I recently read an article on the Left-wing website in Great Britain, The Guardian. This has been the most consistently Left-wing publication in Great Britain. It was part of the organized Left as early as the 1920’s, and it has never varied in the slightest.
The author interviewed a former American spy. The spy is a very well read man. But he cannot think straight. He is a super Leftist. He talks about “the commons.” He does not like private property. He sees all of capitalism as an attempt to take away from the commons and privatize wealth. But there never was a state-free commons. The commons was always a state agency. Throughout men’s history, when there is common land, it is run by an agency that possesses political power. It possesses the power of coercion. Every time you see the word “commons,” think “commissars.” You don’t have commons without commissars.
This man is singing the same old song that he sang in his youth. He says there’s going to be a revolution. No, there isn’t. He says that the open source technology will create the revolution. No, it won’t.
The essence of revolution is centralized power. Engels knew this early, and reminded us of it for years. There is nothing more centralizing than a revolution. Every revolution in history has moved towards the centralization of power, including the American Revolution. This ex-spy, singing the songs of his youth, says that we are right at the edge of a revolution.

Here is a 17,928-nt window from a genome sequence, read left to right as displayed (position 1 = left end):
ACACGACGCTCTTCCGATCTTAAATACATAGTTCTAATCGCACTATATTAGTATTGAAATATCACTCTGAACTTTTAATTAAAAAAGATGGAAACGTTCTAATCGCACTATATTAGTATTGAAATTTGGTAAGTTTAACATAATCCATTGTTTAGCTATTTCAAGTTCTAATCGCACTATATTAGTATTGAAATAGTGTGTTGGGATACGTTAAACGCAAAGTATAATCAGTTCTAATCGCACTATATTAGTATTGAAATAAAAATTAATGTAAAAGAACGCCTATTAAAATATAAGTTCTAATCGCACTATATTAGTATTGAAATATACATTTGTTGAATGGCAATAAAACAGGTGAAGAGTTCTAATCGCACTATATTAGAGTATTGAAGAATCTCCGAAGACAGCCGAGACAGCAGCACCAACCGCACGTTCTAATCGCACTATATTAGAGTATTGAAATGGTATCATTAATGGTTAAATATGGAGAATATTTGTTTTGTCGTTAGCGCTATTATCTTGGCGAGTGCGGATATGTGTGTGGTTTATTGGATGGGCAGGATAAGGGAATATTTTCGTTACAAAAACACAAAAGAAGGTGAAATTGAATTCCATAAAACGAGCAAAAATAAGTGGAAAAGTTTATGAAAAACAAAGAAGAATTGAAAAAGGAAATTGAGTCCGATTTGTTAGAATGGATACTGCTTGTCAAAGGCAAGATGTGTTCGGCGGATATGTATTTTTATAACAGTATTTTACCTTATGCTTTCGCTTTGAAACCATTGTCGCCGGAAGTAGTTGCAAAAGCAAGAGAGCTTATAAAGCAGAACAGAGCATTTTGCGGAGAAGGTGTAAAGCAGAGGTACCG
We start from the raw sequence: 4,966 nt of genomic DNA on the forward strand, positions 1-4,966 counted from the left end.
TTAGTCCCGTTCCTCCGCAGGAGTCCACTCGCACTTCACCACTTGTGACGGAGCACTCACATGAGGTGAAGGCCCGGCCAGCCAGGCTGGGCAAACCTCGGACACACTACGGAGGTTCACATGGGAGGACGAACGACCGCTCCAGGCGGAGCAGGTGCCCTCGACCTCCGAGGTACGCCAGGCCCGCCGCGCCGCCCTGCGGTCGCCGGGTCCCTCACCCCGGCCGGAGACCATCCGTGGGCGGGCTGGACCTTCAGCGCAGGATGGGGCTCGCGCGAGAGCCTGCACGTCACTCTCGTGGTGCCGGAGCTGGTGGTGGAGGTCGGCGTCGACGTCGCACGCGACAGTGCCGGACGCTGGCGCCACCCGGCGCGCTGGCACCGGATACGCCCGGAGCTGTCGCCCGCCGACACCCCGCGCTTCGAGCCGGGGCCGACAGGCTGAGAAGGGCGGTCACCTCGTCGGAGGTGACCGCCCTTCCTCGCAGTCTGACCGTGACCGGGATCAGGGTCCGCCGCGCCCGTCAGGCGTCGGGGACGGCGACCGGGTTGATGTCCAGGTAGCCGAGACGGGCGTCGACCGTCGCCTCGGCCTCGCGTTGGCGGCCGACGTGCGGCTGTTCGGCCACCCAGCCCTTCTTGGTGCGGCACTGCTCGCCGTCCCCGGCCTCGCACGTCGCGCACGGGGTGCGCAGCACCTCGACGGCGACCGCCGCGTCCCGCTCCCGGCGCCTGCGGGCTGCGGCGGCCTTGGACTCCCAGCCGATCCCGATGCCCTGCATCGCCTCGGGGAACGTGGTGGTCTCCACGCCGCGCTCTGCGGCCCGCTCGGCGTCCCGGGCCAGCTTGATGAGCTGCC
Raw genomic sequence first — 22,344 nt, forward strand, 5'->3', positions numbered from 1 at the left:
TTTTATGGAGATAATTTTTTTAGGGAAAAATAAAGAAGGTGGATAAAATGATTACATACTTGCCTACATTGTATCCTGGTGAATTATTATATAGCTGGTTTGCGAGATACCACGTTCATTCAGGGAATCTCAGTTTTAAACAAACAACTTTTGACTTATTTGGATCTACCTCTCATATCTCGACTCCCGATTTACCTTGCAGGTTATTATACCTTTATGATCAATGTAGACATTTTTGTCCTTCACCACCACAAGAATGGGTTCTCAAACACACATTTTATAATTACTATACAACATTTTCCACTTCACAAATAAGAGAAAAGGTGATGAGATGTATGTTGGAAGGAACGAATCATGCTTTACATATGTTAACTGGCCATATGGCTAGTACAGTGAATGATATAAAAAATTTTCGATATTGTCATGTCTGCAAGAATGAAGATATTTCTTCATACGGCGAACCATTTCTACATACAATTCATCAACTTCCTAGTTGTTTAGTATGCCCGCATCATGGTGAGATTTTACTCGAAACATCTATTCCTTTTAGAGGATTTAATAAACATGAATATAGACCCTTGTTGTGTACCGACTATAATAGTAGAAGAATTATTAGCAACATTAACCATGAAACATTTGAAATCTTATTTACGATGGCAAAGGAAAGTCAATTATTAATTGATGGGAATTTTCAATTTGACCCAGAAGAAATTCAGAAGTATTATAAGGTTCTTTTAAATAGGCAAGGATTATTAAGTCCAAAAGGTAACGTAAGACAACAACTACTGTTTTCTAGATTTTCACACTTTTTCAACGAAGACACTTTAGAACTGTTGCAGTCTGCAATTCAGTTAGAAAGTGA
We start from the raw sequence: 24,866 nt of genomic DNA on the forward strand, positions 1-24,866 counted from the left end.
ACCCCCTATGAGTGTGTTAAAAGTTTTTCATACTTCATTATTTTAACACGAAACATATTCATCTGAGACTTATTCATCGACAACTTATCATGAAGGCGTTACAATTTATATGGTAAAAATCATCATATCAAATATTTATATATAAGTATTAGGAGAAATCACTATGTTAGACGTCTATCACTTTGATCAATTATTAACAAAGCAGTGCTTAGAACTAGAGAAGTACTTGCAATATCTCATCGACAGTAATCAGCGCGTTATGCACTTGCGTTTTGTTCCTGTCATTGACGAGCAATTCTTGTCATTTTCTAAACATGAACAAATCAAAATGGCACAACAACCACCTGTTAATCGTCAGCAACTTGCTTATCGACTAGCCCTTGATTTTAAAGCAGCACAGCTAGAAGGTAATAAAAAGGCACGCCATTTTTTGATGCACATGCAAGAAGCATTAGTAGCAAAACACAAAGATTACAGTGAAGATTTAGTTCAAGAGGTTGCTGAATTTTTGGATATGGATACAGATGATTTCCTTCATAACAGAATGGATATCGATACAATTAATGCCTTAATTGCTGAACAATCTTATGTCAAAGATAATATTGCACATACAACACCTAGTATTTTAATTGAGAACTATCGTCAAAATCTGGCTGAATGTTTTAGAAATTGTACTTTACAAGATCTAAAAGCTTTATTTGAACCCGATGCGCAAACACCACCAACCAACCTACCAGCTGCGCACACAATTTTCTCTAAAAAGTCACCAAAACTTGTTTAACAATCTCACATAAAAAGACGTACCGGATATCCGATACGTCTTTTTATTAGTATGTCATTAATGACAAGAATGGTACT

We are at the edge of a non-revolution.
What we’re seeing is decentralization. We are seeing the breakup of the equivalent of the Roman Empire. There was no revolution against the Roman Empire. It simply disintegrated. The medieval world was a time of enormous decentralization.
In the 17th century, there were attempts to start revolutions. The Puritan revolution in England was one of them. It was a revolt against the centralized power of the King, but it was done in the name of the centralized power of the Parliament. It wound up with a military dictator, Oliver Cromwell: 1649-1659. He was replaced by a new king in 1660. But the Parliament continued to centralize its power, and the Glorious Revolution of 1688 and 1689 stripped much of the power of the King, but it did not reduce government power; it simply transferred it to Parliament. Parliament adopted a theory of parliamentary sovereignty second to none in the history of tyranny. It claimed, and it still claims, that it has final sovereignty over all aspects of British life. There was no written constitution to restrain it. There was only the common law to restrain it. That was something important, but the centralization continued. It continues today.
With massive decentralization, there comes, not revolution, but secession.
(For the rest of my article, click the link.)